Wishbone Ash – Argus (MCA, 1972)
Starting out with basic heavy blues and boogie rock on their self-titled debut Wishbone Ash (MCA, 1970), they incorporated more elements of prog and jazz on Pilgrimage (MCA, 1971), which yielded the classic “Jail Bait,” but overall felt a little subdued and suffered from their lack of strong vocals from bassist/vocalist Martin Turner. On Argus, they consolidated their strengths into some extended compositions that focused on their brilliantly groundbreaking twin lead guitar interplay that would soon influence Judas Priest, Thin Lizzy and later Iron Maiden. The genius Hipgnosis designed cover reflected on some of
their medieval lyrical themes, and was prominently featured in my 1982 edition of the Harmony Illustrated Encyclopedia of Rock. I wondered if they modeled Darth Vader’s helmet from that. I only heard the album for the first time less than 10 years ago, and loved it. Allmusic Guide wrote, “The release of 1973’s Wishbone Four reflected a greater maturity to the group, and was their first fully developed album, with songwriting that didn’t hide behind a progressive pose but luxuriated in the members’ folk music inclinations, without compromising the harder edge of their music.” I only wish that were the case, as it would be amazing if they could have surpassed Argus, but it wasn’t so. The second best summary of what made Wishbone Ash special is the Live Dates (MCA, 1973) double album. I’ve read that There’s The Rub (1974) is also really good, but I haven’t tracked it down yet.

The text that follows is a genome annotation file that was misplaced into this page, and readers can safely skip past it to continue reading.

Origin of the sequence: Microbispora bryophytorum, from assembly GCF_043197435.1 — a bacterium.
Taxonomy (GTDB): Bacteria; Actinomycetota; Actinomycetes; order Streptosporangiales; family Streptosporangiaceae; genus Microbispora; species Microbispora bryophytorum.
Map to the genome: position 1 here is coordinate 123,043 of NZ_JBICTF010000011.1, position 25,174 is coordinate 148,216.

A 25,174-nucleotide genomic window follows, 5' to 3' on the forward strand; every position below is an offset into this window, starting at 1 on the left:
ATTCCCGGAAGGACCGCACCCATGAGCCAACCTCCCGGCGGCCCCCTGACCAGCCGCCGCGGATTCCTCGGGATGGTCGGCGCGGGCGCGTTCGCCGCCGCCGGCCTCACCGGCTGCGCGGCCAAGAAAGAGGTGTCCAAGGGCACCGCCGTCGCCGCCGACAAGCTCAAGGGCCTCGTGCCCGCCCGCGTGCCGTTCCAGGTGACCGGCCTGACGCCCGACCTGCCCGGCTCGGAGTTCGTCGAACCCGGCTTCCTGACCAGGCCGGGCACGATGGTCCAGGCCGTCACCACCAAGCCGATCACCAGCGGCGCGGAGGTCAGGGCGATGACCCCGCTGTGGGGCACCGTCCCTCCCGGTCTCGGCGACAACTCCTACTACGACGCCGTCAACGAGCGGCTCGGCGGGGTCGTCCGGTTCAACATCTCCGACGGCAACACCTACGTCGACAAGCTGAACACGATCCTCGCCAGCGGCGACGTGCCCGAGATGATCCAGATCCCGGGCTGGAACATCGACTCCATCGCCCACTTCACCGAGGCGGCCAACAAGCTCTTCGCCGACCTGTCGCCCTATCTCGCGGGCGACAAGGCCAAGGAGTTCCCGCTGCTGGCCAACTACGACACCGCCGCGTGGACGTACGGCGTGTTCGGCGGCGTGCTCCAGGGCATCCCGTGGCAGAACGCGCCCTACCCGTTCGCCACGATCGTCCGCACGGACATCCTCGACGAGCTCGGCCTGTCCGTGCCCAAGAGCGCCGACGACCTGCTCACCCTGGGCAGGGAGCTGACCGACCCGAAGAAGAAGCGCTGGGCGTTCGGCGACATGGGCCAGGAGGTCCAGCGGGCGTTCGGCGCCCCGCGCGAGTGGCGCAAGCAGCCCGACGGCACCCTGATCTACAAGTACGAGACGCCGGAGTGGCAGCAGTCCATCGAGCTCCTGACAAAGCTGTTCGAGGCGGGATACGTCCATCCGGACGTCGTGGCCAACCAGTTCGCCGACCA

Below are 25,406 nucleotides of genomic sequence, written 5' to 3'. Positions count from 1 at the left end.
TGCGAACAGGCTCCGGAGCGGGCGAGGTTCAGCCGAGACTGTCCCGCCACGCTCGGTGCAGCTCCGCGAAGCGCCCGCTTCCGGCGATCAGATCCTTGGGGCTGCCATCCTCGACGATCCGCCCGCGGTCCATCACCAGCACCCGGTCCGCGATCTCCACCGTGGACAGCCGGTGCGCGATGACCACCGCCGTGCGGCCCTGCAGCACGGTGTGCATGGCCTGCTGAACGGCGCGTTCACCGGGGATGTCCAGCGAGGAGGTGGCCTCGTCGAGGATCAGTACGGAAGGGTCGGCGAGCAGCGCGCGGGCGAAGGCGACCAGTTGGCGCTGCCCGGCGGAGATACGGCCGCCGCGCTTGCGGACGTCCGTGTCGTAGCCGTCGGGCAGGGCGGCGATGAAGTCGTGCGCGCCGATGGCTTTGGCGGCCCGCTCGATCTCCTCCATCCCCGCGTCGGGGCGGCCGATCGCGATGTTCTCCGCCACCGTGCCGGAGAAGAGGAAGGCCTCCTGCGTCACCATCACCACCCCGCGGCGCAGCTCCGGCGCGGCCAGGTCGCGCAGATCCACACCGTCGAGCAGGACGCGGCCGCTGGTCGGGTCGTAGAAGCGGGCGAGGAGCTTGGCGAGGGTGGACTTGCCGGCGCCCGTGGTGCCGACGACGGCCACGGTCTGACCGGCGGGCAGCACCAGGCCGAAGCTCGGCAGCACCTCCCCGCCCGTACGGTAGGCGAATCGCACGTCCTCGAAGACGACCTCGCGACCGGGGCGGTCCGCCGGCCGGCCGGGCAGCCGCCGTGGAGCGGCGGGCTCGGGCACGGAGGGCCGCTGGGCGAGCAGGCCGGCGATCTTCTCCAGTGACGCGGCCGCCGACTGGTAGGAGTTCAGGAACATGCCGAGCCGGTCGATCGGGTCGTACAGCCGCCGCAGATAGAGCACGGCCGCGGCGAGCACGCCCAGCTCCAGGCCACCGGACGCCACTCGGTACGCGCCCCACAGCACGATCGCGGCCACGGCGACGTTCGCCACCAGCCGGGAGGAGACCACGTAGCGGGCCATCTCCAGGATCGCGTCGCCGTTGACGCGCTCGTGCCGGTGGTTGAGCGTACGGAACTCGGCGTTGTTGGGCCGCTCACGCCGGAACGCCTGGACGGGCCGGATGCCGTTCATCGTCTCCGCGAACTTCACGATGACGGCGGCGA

The Ruts – The Crack (Virgin, 1979)
Along with Stiff Little Fingers, The Ruts were the best of the second wave punk bands to put out debut albums in ’79. It’s hard to know if they would have become bigger if lead singer Malcolm Owen died shortly after of heroin O.D., but there’s no denying what a great band they were in their brief run. Scorching tracks like the funky, disciplined “Savage Circle” showed how incredibly tight they were, able to stop, turn on a dime and explode. No wonder they were worshiped early on by members of Bad Brains and Minor Threat. And unlike Bad Brains’ early work, their reggae-influenced songs were just as strong as the punk barnstormers, with the original, steely “It Was Cold” another highlight. Essential.
Buffalo – Volcanic Rock (Vertigo/Repertoire, 1973)
When the first three Buffalo albums were reissued by Repertoire eight years ago they were considered a “lost” band, despite the fact that they were the first Australian band to be signed by Vertigo records, which did their best to stir up hype by claiming Dead Forever… (1972) was better than Sabbath’s Vol. 4. That’s not fair competition, but they were certainly as good as Budgie. Volcanic Rock was their peak, belatedly considered a proto-stoner rock classic. Only Want You For Your Body (1974) is worth checking out too for the diverse but tightly wound songs. They released two more albums that unfortunately devolved into ordinary boogie rock after firing guitarist John Baxter and losing bassist Pete Wells to Rose Tattoo.
November – En Ny Tid är Här (Sonet Grammofon, 1970)